Speaker Sends Turner Issue To Ethics Committee
March 22, 2014 — TheStatehouseFile.com
INDIANAPOLIS – The fate of a potential investigation into Rep. Eric Turner, R-Cicero, and his handling of nursing home legislation is now in the hands of the House Ethics Committee.
House Speaker Brian Bosma, R-Indianapolis, sent the issue to the committee after Democratic Party Chairman John Zody asked the leader to look into accusations that Turner allegedly lobbied for a proposal that could have helped his children’s nursing home construction business.
Indiana placed a moratorium on nursing home construction in 2009 in part to curb private-paying residents from switching to newer facilities. Proponents of that law say without it, older facilities would have a harder time affording the care for Medicaid patients who would be left.
Hoosier lawmakers were considering legislation that would have extended the moratorium but it died on the session’s last day. A report by the Associated Press says that happened after Turner lobbied in a private caucus against it. That’s when the Democrats requested an investigation.
In a letter to the House Ethics Committee and its chairman, Rep. Greg Steuerwald, the speaker asked the group to determine whether Turner violated the House rules or the ethics code.
“If you find a violation, please recommend any actions you feel should be taken,” Bosma said.
He also asked the committee to consider whether the legislature’s ethics code or statement of economic interest should be changed “to give further transparency and openness to the legislative process.”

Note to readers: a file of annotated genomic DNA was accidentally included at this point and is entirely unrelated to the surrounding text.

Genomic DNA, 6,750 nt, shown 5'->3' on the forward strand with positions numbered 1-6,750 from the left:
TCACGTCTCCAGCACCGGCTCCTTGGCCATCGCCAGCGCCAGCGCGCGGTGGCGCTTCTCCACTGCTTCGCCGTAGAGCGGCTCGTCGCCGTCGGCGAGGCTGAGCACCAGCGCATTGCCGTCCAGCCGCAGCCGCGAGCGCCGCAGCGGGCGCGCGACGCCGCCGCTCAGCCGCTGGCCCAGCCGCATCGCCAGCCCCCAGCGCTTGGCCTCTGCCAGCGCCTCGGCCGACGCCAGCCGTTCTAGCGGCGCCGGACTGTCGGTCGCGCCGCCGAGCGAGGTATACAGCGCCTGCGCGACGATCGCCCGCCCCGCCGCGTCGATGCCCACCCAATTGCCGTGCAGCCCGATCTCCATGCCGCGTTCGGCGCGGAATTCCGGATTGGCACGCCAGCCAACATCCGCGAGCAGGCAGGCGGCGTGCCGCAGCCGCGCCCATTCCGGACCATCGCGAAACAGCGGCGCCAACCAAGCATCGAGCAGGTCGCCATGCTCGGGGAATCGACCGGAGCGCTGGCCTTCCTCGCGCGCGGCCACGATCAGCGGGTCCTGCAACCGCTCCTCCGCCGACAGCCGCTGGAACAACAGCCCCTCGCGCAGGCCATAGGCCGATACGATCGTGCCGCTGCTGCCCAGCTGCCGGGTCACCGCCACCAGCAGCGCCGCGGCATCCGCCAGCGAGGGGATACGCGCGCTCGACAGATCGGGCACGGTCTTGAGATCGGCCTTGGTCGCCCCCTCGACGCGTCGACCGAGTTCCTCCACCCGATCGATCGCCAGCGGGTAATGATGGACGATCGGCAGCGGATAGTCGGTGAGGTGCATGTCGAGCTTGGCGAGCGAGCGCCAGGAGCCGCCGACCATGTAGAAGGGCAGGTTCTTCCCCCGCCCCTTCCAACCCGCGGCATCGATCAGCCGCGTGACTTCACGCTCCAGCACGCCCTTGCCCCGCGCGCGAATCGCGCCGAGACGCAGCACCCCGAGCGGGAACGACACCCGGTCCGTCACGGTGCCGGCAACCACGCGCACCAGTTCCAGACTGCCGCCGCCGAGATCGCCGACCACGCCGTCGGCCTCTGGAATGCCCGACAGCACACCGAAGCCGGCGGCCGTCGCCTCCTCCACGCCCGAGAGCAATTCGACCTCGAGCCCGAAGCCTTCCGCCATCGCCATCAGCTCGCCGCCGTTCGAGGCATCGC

Zody released a statement Thursday praising Bosma’s decision.
“I am pleased Speaker Bosma heeded our call for an inquiry into Rep. Turner’s actions,” Zody said. “With the speaker’s inquiry, it is becoming increasingly clear the Statehouse Republicans’ brand of public service is wearing out its welcome in the Hoosier State. We can and must do better in Indiana.”
Despite the complaint being transferred to the House Ethics Committee, there is still no guarantee that it will be heard. Steuerwald, R-Avon, said that he wants to see if the members of his committee believe Turner’s actions warrant an investigation.
“What’s interesting is that the letter concerns conduct inside of caucus. It’s well known that (discussions within caucus) are private and confidential,” Steuerwald said. “I will contact the committee members and see how they view comments inside of caucus. I will go with the will of the committee.”
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